We love Him because He first loved us. Christians love God because He has placed a desire within us to seek His face. Do you remember how Jacob wrestled with the angel and would not let him go until he was given a blessing? The way we “wrestle” with God is through His Word. The truth of His precepts are given to us to engage Him. This is how we learn from Him and of Him. Once we encounter the Living God, we wrestle with His standard of holiness, coming face to face with our sin because we cannot measure up. Confession and repentance follow. In His mercy, Christians receive the blessing of their salvation. Just as Jacob was given the blessing of a new name, Israel, we too have a new nature in Christ. As you and I grow in grace, His words become sweeter, His fellowship our most treasured relationship.

This is the psalmist’s third and final request for preservation. The way he phrases this verse is a reflection of mutual love with His Father. The psalmist has declared his love of the Lord’s commands, then desires to keep them with more grace, more love, more awakening to the deeper and true. Then the psalmist adds that this request be fulfilled according to God’s love for him. Every Christian can confidently repeat this petition knowing very well how securely loved we are by our Heavenly Father. The Lord is faithful to preserve and grow His children in the grace we ask for. 

Grace upon grace,


Growing deeper: Genesis 32:9-32; 1 John 4:13-21

My friend Anna sent this song to me. It’s very good so I wanted to share it with you too! 

Solid Joy

“I look on the faithless with loathing, for they do not obey Your Word.” -Psalm 119:158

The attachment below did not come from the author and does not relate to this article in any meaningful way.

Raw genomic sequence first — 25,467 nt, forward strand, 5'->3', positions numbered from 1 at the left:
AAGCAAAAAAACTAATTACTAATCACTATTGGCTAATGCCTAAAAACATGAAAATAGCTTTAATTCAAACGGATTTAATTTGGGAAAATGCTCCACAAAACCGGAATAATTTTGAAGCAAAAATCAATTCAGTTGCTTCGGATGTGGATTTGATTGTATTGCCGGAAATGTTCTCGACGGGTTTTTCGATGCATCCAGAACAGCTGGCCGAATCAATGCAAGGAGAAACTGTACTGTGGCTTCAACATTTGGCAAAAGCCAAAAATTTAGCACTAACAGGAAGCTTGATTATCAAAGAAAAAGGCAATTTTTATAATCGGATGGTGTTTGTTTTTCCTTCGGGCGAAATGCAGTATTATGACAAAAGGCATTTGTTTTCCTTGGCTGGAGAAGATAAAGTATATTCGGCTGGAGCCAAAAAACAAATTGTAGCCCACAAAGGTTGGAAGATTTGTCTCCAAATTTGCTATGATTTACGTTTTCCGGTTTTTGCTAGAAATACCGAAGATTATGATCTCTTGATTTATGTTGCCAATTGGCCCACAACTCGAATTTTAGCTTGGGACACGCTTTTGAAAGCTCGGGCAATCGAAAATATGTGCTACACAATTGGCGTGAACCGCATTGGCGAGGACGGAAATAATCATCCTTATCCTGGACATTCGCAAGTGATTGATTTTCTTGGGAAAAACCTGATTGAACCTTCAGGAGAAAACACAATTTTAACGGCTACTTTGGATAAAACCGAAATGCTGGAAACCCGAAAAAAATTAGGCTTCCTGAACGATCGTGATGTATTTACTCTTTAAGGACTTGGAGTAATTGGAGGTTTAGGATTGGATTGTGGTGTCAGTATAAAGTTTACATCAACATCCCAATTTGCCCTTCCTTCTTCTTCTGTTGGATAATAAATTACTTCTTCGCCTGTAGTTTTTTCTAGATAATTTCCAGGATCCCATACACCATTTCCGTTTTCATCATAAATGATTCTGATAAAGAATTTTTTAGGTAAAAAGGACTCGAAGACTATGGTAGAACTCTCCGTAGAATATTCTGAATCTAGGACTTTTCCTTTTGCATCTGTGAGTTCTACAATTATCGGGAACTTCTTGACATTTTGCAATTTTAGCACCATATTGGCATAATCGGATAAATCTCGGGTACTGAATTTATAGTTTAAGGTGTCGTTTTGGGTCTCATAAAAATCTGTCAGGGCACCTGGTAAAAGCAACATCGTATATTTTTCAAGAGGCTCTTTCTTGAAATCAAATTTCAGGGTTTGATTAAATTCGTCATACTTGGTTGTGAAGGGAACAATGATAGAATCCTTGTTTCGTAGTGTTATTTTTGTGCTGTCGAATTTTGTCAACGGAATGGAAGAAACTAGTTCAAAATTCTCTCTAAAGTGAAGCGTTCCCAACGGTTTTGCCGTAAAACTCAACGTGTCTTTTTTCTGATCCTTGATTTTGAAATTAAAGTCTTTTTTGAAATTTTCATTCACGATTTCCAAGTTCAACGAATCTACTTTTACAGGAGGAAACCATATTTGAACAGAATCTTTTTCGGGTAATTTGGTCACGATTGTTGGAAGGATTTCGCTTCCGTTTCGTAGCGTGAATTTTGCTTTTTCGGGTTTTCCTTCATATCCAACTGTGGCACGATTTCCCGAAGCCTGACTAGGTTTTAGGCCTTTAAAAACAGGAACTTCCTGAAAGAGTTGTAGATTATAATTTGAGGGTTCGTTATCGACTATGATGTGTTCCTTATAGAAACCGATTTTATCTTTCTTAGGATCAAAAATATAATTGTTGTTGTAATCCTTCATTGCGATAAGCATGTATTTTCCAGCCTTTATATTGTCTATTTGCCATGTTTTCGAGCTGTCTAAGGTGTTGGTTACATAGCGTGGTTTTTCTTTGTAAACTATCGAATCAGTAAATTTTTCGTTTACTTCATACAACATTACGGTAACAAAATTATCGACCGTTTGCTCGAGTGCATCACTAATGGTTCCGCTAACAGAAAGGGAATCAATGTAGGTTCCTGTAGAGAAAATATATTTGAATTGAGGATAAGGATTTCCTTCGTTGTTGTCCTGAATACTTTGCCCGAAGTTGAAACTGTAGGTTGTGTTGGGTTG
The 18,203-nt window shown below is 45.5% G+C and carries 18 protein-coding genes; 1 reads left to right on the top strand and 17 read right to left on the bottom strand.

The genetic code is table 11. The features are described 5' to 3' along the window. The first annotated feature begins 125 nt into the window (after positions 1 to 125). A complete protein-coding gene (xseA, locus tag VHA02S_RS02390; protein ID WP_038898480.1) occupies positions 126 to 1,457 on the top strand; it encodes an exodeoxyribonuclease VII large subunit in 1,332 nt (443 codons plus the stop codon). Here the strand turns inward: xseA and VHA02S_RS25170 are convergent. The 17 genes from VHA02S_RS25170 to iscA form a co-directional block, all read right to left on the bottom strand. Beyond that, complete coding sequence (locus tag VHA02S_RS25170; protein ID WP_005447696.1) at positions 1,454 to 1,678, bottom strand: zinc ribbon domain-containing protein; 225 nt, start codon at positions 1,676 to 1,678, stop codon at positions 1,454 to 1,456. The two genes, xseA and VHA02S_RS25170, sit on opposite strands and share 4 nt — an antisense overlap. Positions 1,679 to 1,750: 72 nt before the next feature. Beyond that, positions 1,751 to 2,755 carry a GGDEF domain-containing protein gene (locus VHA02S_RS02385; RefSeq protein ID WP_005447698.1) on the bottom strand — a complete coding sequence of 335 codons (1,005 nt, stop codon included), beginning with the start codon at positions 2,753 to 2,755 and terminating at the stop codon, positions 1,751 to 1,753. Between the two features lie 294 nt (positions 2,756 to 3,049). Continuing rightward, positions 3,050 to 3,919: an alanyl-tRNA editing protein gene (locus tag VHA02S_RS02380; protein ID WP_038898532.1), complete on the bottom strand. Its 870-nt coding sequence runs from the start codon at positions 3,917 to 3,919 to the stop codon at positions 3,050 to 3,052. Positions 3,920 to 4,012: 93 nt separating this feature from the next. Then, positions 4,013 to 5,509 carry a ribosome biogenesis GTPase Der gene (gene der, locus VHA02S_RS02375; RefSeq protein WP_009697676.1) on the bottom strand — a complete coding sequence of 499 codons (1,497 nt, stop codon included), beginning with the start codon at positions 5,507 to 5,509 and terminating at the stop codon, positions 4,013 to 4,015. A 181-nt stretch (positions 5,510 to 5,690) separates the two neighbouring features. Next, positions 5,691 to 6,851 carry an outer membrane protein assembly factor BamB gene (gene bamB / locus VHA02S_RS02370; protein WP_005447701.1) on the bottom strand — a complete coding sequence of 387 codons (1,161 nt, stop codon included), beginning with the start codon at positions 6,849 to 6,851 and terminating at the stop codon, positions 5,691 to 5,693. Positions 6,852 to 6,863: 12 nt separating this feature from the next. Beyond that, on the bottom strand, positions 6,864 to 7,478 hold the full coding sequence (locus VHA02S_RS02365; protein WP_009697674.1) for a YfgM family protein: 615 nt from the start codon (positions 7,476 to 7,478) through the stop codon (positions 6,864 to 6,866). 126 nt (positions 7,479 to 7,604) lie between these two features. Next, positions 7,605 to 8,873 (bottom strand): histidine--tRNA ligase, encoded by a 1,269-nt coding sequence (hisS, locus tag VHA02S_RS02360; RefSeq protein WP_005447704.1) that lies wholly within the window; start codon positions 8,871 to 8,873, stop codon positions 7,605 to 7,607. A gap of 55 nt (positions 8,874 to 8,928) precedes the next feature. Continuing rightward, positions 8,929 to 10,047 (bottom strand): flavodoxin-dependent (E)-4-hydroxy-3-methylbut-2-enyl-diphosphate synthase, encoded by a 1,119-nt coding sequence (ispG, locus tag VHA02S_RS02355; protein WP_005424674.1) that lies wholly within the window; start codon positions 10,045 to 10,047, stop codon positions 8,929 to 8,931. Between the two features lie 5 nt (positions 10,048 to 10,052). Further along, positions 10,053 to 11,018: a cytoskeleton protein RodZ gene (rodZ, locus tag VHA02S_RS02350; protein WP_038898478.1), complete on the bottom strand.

Transgressors who have never known God as their Father are to be most pitied. Christians rightly abhor all sin, first starting with our own. It grieves us, because this is what has separated every man and woman from God since the Fall in Eden. This is why God hates sin because sin ushered in death, the curse, which has touched everything. The psalmist is heartsick by the faithless people he encounters because it is to the ruin of their own souls, provoking God to judge. 

 Just as Heaven is a real place, so is Hell, and they are both eternal. We see and feel the effects of sin everyday, in the world and in our own lives. This world isn’t as it should be, which is interesting because even the unregenerate know this, striving to create their own utopia. Faithlessness and disobedience are the children of pride and human autonomy. As we live each day in a world that is not our home, interacting with others, still being tied to our flesh, may the children of God be on high alert to Satan’s schemes. If the devil cannot have our souls, he still seeks to tear down the fruit God has cultivated in us with disobedience. For what use is a paralyzed Christian? Dear Christian, rest in the work Christ has done on your behalf and war against the spiritual realities of evil as we pilgrim through this life. Walk worthy of the calling you have received through Christ with obedience. The faithless live for today, but the faithful live with the Living Hope of God’s past faithfulness, present graces and future promises. God’s holy, eternal judgement toward the faithless is what makes His unending mercy toward redeemed sinners so rich. We are the ones with solid joy. Praise God!

Grace upon grace,


Growing deeper: Romans 8:5-14; Ephesians 5:8-17; 6:10-18; 1 Peter 1:3-16; 5:8-11